GLENDALE, Ariz. - No matter the month, Rangers coach Alain Vigneault prefers to attend post-practice briefings with the media at home and elsewhere in shorts and sneakers or sandals.
But on a dry, sunny, desert day in a parking lot outside the Ice Den, where the Rangers practiced Friday, Vigneault appeared for the ritual in a crisp golf shirt and trousers, holding a sandwich in a carryout box.
Asked about his attire by the casually dressed writers, Vigneault smiled and said he messed up: "Yeah . . . I don't know what I was thinking."
Since being hired by the Rangers in June 2013, Vigneault, 53, hasn't messed up very often. He is 78-47-11 as the Blueshirts' coach and guided them to the Stanley Cup Final last season.
His career numbers aren't too shabby, either. The Rangers' 5-1 victory over the Coyotes on Saturday night gave Vigneault his 500th victory.
The former defenseman, who skated in 42 games with St. Louis from 1981-83, became the 21st NHL coach to reach 500 wins. He is tied with Montreal's Toe Blake for 20th place all-time.
Vigneault, who has developed a reputation for detailed game preparation, delegating duties to his assistants and giving long leashes to struggling veterans, recalled his first win as an NHL head coach -- with Montreal in the second game of the 1997-98 season -- as "a real tight game, typical Original Six game" in Boston. The 4-1 victory came after a 2-2 tie with Ottawa in his debut.
"If you're going to learn, it's a challenging environment [in Montreal]," the Quebec-born Vigneault said. "I was fortunate that they gave me my first opportunity."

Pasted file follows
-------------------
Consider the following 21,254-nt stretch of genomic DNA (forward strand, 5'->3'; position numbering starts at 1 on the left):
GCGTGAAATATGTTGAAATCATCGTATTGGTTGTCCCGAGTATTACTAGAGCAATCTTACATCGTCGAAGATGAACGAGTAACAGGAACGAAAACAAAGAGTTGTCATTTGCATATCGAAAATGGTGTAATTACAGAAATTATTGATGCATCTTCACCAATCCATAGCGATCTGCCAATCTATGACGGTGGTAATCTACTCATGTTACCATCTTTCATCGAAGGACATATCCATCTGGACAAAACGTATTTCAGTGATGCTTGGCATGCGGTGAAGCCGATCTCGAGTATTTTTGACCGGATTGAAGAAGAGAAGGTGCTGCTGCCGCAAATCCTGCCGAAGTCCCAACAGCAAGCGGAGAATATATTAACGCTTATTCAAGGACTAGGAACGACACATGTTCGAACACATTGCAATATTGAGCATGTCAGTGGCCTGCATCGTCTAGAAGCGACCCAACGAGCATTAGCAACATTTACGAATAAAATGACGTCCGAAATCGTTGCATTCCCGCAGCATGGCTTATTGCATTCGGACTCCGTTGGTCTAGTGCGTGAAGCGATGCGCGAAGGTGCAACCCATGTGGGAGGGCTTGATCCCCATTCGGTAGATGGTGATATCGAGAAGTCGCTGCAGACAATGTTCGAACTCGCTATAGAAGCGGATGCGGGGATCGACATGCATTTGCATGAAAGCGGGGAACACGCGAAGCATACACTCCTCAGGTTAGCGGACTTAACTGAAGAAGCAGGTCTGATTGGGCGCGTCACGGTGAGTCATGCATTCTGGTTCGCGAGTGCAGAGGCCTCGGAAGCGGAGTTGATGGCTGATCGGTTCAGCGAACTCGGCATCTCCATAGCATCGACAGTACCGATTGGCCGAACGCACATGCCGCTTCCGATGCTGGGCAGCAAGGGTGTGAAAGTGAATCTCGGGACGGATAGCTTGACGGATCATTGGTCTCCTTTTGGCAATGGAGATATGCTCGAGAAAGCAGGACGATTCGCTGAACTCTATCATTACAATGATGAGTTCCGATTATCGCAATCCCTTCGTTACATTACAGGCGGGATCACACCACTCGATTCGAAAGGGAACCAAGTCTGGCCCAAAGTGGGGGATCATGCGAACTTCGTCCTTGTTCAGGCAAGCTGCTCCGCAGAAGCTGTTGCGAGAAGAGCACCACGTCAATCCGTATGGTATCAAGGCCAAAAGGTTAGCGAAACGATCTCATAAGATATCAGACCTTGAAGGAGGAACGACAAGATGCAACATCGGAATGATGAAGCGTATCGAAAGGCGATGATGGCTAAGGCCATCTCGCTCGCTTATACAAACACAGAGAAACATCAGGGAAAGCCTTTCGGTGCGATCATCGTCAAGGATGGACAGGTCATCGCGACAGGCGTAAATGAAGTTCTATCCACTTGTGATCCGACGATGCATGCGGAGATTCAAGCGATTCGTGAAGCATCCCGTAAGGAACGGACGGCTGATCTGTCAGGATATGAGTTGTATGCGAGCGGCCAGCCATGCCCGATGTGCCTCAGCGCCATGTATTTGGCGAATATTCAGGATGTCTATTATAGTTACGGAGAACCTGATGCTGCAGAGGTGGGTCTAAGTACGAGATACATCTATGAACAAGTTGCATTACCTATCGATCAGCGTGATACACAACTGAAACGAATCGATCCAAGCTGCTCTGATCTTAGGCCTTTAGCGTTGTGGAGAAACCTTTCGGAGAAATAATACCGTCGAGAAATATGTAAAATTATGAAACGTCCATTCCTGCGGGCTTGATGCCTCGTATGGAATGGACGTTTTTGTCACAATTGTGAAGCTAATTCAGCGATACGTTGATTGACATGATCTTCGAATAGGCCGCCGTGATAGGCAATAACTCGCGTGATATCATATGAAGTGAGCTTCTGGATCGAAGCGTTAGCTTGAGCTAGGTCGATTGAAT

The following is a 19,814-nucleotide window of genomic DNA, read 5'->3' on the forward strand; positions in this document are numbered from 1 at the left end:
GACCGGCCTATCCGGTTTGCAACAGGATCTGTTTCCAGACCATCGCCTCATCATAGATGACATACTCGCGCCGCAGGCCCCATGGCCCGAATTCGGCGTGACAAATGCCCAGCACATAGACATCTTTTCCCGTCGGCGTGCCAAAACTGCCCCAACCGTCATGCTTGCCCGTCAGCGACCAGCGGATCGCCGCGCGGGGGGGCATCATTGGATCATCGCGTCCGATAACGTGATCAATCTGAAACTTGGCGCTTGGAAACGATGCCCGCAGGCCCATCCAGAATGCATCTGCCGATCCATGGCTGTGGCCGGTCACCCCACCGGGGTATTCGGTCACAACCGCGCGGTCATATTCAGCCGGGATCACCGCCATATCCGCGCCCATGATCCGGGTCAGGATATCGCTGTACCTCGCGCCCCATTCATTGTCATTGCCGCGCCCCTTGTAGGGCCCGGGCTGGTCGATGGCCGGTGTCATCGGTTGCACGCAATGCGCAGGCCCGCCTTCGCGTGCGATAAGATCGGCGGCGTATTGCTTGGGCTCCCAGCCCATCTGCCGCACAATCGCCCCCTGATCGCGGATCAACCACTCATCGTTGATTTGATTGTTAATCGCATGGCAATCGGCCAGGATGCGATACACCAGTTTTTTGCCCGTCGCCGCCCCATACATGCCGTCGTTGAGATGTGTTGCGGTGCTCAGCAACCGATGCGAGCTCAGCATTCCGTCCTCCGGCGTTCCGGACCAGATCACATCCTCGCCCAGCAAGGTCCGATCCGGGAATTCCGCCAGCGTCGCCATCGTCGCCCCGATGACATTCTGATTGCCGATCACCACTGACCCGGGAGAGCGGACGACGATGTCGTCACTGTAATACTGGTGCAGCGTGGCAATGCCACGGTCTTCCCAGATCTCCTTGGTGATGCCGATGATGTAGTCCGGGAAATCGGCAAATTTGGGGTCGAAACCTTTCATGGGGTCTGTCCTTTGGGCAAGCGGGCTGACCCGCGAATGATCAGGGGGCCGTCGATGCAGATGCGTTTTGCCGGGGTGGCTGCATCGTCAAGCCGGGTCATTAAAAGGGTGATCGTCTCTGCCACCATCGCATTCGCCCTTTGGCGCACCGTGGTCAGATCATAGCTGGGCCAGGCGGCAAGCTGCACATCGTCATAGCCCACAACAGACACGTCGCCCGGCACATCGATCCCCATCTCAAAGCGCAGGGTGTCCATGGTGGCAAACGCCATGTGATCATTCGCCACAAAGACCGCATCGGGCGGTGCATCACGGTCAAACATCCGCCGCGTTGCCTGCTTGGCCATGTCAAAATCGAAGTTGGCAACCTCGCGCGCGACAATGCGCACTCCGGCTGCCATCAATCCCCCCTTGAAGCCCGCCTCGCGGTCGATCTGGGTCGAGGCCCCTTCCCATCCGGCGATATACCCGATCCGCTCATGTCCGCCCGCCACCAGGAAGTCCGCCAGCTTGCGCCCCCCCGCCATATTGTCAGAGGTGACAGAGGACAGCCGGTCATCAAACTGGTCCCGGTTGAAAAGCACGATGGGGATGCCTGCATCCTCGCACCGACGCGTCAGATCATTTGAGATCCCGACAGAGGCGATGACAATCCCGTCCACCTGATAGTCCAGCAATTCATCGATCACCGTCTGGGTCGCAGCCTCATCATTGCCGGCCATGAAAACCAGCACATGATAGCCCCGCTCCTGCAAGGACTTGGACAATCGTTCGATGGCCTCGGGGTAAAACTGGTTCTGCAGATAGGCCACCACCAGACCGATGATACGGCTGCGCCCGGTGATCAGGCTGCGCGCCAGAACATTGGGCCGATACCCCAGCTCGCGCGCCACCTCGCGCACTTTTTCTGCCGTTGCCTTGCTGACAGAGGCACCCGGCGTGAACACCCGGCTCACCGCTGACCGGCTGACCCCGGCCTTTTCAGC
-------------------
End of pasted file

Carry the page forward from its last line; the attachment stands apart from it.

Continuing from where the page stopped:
That stint in a rabid hockey climate lasted three seasons plus 20 games into a fourth, when he was dismissed with a 5-13-2 mark and replaced by friend and former junior hockey coach Michel Therrien.
In reflecting on the past on Friday, Vigneault said: "I didn't have any gray hair, and I swear to God, I had hair down to here," he said, pointing to the receding gaps on either side of his forehead.
Vigneault then coached in junior hockey before getting a call to return to the NHL in 2006.
"I was six years in between the first and second gig, so you never know if you're going to get a second chance at it," said Vigneault, who is divorced with two daughters. "I'm one of the lucky ones who had a second opportunity."
In his first year with general manager Mike Gillis in Vancouver, Vigneault said, "we lost nine games in a row at one point and he stuck with me. You need support from players and you need support from management, and I've been very fortunate to have that."
He coached the Canucks for seven seasons, winning the Jack Adams Award as the league's top coach in 2006-07 and Presidents Trophies in 2010-11 and 2011-12.
Now he's more confident and even-keeled, and things are going well on Broadway.
Unlike predecessor John Tortorella, Vigneault simmers, tight-lipped, in public when he is unhappy with the club's performance. Tortorella often used a blowtorch on players and media.
Vigneault, who is very vocal on the bench, calling line shifts and encouragement, directs his fire privately. But players say he will be stern and blunt when necessary to deliver his message.
"All I've tried to do, what all coaches do," he said Friday, "is get the best out of players."